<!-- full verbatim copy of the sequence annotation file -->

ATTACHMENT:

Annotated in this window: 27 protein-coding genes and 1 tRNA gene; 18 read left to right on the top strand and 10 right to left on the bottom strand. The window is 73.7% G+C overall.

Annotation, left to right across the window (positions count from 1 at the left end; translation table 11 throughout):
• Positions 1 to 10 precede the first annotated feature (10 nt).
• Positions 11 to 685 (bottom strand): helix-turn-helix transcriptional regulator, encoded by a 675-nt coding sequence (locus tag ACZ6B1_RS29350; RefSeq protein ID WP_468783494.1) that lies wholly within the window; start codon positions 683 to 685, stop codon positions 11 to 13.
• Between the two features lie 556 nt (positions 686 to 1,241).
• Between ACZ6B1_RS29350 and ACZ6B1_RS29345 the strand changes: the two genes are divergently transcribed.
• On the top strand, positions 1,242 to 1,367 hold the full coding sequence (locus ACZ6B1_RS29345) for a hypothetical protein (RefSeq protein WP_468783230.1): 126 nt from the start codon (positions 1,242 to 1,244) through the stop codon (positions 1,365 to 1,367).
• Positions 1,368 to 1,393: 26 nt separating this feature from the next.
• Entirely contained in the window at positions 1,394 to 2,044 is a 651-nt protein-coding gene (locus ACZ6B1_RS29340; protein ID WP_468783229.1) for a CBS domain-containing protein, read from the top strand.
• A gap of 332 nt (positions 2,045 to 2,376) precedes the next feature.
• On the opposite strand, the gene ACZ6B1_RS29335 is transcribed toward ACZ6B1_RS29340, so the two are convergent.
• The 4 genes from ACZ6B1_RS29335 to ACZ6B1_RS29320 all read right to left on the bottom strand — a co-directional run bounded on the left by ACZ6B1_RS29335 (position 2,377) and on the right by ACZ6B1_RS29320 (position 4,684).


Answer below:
Annotated in this window: 27 protein-coding genes and 1 tRNA gene; 18 read left to right on the top strand and 10 right to left on the bottom strand. The window is 73.7% G+C overall.

Annotation, left to right across the window (positions count from 1 at the left end; translation table 11 throughout):
• Positions 1 to 10 precede the first annotated feature (10 nt).
• Positions 11 to 685 (bottom strand): helix-turn-helix transcriptional regulator, encoded by a 675-nt coding sequence (locus tag ACZ6B1_RS29350; RefSeq protein ID WP_468783494.1) that lies wholly within the window; start codon positions 683 to 685, stop codon positions 11 to 13.
• Between the two features lie 556 nt (positions 686 to 1,241).
• Between ACZ6B1_RS29350 and ACZ6B1_RS29345 the strand changes: the two genes are divergently transcribed.
• On the top strand, positions 1,242 to 1,367 hold the full coding sequence (locus ACZ6B1_RS29345) for a hypothetical protein (RefSeq protein WP_468783230.1): 126 nt from the start codon (positions 1,242 to 1,244) through the stop codon (positions 1,365 to 1,367).
• Positions 1,368 to 1,393: 26 nt separating this feature from the next.
• Entirely contained in the window at positions 1,394 to 2,044 is a 651-nt protein-coding gene (locus ACZ6B1_RS29340; protein ID WP_468783229.1) for a CBS domain-containing protein, read from the top strand.
• A gap of 332 nt (positions 2,045 to 2,376) precedes the next feature.
• On the opposite strand, the gene ACZ6B1_RS29335 is transcribed toward ACZ6B1_RS29340, so the two are convergent.
• The 4 genes from ACZ6B1_RS29335 to ACZ6B1_RS29320 all read right to left on the bottom strand — a co-directional run bounded on the left by ACZ6B1_RS29335 (position 2,377) and on the right by ACZ6B1_RS29320 (position 4,684).